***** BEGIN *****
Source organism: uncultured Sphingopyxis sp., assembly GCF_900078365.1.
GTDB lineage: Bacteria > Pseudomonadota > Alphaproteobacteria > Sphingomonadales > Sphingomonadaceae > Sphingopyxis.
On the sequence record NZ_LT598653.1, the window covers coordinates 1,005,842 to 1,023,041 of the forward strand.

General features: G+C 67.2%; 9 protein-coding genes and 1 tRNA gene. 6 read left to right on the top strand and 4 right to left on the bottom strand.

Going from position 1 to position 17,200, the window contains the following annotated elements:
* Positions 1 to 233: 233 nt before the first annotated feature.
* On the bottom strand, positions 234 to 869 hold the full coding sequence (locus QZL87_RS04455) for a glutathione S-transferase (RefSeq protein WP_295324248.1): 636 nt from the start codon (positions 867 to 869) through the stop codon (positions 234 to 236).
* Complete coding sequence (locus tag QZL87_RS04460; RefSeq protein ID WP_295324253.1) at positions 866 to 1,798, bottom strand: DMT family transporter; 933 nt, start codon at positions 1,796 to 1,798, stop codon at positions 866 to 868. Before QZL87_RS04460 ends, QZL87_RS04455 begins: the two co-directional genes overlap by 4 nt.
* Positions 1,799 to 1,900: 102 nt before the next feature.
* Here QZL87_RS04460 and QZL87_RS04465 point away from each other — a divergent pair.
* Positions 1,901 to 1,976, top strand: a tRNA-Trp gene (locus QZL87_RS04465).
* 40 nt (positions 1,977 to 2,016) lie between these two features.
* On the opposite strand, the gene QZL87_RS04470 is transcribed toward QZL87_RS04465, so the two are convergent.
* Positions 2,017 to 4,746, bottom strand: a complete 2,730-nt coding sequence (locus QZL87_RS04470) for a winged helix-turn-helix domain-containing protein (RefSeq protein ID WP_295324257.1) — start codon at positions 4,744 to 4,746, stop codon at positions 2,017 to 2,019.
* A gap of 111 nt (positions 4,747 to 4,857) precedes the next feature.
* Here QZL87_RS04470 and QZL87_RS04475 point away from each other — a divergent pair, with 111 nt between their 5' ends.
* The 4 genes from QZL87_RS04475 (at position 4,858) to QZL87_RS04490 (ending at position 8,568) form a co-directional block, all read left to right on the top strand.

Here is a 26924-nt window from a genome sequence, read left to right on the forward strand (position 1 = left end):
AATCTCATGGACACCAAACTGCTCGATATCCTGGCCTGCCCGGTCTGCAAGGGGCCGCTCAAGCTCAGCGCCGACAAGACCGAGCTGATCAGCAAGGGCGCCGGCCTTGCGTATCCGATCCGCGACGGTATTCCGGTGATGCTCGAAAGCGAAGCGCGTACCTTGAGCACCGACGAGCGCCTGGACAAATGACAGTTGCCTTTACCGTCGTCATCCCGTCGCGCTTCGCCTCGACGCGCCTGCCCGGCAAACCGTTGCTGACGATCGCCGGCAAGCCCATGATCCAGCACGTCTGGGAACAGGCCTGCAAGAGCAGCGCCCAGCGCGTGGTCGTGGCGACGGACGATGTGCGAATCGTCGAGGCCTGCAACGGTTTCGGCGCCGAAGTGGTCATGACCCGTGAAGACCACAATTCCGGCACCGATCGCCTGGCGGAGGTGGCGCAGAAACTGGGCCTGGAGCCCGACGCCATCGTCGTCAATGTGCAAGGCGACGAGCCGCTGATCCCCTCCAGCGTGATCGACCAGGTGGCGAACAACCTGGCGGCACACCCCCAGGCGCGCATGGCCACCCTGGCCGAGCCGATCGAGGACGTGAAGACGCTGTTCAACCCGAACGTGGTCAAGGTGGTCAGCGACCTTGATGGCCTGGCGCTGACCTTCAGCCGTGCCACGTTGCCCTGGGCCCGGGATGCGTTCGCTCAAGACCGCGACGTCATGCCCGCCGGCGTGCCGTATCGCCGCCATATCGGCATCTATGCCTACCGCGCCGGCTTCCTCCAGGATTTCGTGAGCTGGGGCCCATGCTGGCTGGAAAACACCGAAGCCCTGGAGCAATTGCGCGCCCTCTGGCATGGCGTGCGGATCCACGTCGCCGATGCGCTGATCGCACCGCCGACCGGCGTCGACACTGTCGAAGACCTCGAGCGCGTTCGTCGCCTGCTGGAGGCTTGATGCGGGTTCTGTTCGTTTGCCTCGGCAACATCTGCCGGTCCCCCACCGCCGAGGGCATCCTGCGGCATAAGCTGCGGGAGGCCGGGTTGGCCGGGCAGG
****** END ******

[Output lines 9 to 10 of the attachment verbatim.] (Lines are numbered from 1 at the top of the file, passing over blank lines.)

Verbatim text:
* Positions 1,799 to 1,900: 102 nt before the next feature.
* Here QZL87_RS04460 and QZL87_RS04465 point away from each other — a divergent pair.